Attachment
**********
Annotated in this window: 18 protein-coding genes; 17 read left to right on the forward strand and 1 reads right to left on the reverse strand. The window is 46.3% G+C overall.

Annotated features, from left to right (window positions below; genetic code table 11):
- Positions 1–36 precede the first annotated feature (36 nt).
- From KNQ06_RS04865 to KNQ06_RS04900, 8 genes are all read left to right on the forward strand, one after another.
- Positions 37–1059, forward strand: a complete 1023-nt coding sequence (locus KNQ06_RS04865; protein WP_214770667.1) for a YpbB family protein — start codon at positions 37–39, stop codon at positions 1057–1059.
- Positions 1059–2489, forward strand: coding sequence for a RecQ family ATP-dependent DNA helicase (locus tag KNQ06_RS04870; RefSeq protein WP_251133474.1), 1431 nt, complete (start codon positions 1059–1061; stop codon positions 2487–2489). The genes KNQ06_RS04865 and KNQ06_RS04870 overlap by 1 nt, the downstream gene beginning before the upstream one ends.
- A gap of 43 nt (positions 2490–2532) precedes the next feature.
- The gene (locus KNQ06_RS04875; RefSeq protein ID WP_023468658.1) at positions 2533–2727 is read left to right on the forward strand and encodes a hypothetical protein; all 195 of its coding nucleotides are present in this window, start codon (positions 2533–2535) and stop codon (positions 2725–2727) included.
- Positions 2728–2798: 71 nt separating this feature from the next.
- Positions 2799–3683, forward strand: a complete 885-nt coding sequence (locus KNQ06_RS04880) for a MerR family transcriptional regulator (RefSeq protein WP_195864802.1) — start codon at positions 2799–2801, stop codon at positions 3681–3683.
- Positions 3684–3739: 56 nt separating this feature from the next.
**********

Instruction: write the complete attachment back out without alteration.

Annotated in this window: 18 protein-coding genes; 17 read left to right on the forward strand and 1 reads right to left on the reverse strand. The window is 46.3% G+C overall.

Annotated features, from left to right (window positions below; genetic code table 11):
- Positions 1–36 precede the first annotated feature (36 nt).
- From KNQ06_RS04865 to KNQ06_RS04900, 8 genes are all read left to right on the forward strand, one after another.
- Positions 37–1059, forward strand: a complete 1023-nt coding sequence (locus KNQ06_RS04865; protein WP_214770667.1) for a YpbB family protein — start codon at positions 37–39, stop codon at positions 1057–1059.
- Positions 1059–2489, forward strand: coding sequence for a RecQ family ATP-dependent DNA helicase (locus tag KNQ06_RS04870; RefSeq protein WP_251133474.1), 1431 nt, complete (start codon positions 1059–1061; stop codon positions 2487–2489). The genes KNQ06_RS04865 and KNQ06_RS04870 overlap by 1 nt, the downstream gene beginning before the upstream one ends.
- A gap of 43 nt (positions 2490–2532) precedes the next feature.
- The gene (locus KNQ06_RS04875; RefSeq protein ID WP_023468658.1) at positions 2533–2727 is read left to right on the forward strand and encodes a hypothetical protein; all 195 of its coding nucleotides are present in this window, start codon (positions 2533–2535) and stop codon (positions 2725–2727) included.
- Positions 2728–2798: 71 nt separating this feature from the next.
- Positions 2799–3683, forward strand: a complete 885-nt coding sequence (locus KNQ06_RS04880) for a MerR family transcriptional regulator (RefSeq protein WP_195864802.1) — start codon at positions 2799–2801, stop codon at positions 3681–3683.
- Positions 3684–3739: 56 nt separating this feature from the next.